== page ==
“Kasi talagang kung sa draft ng NDFP sa CASER, lahat nglands na suitable sa agriculture eh dapat, o lahat ng lands, either private o public lands basta pwede sa agriculture ay ipamahagi(Under the CASER draft of the NDFP, all lands, either private or public, that is suitable for agriculture should be covered and distributed),” he said.

Echanis said they will be giving the GRP a list of priority haciendas to be covered by free land distribution naming Hacienda Dolores in Pampanga, Hacienda Looc in Batangas, and Hacienda Luisita in Tarlac, among the priority areas.

“All those big haciendas that are currently under control of the big landlords such as the Cojuangcos are not yet distributed to farmers, even if it is under the Comprehensive Agrarian Reform Program, it cannot be distributed because the landlords are opposing it. Those lands should be given back to the farmers,” he said.

New law 

The government source also said that a new law is necessary to allot the funding for the lands that will be covered by the land distribution.

“Dapat may bagong batas na magcover niyan, under CARL (Comprehensive Agrarian Reform Law) yan eh, panahon ni(President Corazon Aquino) ito yung mga tira-tira. For it to be funded kelangan may bagong batas,” the source said.

During his closing speech at the fourth round of talks, NDFP Chief Political Consultant Jose Maria Sison said the Genuine Agrarian Reform Bill “should be taken into account in making a new land reform law.”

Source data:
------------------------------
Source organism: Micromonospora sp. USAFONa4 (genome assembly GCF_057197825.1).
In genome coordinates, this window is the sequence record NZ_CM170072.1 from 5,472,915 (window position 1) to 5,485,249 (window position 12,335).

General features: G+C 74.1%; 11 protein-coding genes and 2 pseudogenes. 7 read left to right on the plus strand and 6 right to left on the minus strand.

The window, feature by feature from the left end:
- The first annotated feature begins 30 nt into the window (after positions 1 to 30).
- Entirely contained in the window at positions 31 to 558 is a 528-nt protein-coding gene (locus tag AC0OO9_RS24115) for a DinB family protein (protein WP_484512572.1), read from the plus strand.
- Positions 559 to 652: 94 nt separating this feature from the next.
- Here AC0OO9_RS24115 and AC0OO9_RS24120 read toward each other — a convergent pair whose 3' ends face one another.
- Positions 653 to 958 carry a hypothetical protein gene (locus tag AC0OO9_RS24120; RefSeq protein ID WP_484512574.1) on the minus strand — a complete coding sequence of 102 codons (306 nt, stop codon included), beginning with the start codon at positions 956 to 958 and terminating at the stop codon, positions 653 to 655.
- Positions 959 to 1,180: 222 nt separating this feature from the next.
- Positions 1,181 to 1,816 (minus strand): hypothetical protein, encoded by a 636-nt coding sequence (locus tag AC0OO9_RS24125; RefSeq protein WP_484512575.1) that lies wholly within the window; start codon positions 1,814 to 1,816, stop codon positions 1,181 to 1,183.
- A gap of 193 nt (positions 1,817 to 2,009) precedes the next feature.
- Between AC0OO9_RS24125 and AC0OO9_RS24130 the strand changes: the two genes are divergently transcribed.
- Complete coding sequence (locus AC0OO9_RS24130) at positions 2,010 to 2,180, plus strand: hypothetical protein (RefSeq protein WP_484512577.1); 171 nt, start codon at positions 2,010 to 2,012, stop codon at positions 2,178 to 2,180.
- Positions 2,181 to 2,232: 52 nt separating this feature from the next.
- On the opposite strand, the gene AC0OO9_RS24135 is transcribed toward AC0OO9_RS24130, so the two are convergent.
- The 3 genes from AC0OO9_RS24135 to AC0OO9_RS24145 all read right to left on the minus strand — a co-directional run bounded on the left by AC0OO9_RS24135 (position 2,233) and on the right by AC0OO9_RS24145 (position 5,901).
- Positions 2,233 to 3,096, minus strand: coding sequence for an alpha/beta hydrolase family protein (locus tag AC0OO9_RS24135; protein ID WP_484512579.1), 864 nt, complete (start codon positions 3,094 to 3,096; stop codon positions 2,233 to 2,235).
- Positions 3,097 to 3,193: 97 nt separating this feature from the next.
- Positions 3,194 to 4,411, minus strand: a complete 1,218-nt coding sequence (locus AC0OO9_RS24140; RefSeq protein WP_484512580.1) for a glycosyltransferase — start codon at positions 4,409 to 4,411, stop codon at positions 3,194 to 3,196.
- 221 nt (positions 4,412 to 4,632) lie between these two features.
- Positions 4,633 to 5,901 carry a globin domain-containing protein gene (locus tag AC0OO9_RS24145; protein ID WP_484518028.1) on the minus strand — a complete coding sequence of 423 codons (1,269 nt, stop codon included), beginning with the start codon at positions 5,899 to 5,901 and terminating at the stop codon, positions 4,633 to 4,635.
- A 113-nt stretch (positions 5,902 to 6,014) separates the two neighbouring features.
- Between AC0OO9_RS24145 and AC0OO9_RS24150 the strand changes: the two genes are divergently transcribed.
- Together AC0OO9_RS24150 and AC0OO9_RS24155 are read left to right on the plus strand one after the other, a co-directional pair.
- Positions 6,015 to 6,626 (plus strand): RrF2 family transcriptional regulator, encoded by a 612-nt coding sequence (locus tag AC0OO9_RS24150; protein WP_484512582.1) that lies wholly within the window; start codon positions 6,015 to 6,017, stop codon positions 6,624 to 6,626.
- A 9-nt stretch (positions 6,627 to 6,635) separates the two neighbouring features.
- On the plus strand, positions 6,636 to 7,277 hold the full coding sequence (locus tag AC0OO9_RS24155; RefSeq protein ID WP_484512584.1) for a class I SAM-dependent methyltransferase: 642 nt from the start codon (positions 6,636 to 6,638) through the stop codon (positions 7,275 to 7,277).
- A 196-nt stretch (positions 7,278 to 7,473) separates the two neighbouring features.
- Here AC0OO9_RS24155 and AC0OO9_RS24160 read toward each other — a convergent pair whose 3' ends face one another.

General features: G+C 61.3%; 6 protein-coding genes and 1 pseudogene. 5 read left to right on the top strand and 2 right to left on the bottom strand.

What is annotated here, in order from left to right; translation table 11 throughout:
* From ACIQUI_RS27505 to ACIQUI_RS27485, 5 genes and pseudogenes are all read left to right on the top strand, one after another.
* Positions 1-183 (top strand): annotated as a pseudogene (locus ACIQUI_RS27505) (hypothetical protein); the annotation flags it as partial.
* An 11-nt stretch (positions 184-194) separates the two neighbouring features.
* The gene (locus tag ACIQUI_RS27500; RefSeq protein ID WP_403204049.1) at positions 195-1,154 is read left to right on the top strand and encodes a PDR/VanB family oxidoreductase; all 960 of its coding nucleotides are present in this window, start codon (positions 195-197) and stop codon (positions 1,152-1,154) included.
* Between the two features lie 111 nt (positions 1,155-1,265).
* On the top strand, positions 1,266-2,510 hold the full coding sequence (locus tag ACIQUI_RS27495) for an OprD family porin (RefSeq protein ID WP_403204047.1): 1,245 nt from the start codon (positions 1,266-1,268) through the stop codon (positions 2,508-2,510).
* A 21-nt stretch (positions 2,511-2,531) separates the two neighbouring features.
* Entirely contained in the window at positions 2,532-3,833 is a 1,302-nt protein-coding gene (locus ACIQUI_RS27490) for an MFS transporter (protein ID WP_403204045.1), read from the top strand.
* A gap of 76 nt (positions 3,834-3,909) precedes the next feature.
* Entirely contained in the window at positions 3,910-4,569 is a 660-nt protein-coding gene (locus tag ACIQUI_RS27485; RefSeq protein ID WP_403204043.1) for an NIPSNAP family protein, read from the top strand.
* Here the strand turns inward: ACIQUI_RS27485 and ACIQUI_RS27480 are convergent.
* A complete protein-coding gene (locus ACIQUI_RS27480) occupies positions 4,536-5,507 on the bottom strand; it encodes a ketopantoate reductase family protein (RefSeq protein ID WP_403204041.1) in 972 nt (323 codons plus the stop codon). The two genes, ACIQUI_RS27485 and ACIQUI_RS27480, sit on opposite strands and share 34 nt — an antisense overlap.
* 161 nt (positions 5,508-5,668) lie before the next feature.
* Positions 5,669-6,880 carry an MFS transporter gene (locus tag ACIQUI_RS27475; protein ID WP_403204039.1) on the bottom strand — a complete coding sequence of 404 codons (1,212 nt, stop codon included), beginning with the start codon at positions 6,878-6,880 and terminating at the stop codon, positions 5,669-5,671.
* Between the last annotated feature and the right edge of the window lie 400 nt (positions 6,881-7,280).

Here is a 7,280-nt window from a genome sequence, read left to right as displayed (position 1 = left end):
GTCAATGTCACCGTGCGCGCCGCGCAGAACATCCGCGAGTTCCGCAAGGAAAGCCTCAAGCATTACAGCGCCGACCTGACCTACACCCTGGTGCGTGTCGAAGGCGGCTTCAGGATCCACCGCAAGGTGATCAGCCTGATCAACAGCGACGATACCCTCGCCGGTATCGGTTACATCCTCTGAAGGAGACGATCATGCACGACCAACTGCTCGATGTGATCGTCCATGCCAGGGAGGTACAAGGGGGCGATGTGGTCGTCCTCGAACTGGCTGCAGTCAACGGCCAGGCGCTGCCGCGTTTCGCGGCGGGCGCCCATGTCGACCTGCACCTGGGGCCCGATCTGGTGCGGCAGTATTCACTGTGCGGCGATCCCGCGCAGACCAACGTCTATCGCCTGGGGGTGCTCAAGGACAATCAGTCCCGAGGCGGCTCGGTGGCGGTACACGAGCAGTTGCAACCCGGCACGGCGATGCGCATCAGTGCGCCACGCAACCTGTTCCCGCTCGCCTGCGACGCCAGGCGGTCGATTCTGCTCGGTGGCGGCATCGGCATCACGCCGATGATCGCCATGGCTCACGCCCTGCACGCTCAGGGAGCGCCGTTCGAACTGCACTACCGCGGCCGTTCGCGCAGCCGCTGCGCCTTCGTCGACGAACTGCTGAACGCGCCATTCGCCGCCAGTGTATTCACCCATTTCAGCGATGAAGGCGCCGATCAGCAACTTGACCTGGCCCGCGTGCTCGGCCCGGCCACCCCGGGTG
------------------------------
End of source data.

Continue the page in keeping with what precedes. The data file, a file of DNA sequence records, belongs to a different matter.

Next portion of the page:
The GARB or House Bill 555 was introduced by the lawmakers under the Makabayan bloc. It was first filed in the 14th Congress by then Anakpawis Partylist Rep. Rafael Mariano, who now serves as the Agrarian Reform Secretary.

The proponents of GARB stressed that previous agrarian reform laws failed to address the landlessness of the farmers.

“(The Comprehensive Agrarian Reform Program) provided non-land transfer schemes, like the Stock Distribution Option (SDO) scheme in Hacienda Luisita, Tarlac, corporative scheme in Negros Occidental, leasehold operations, and leaseback arrangements, and other schemes of corporate venture arrangements, which exempted vast tracts of landholdings of big landlords and agro-corporations from actual and physical distribution to farmer-beneficiaries. In addition, the establishment of Agrarian Reform Communities (ARCs) laid the ground for corporate intervention and control of agribusinesses over vast tracts of lands,” the Explanatory Note of the new GARB reads.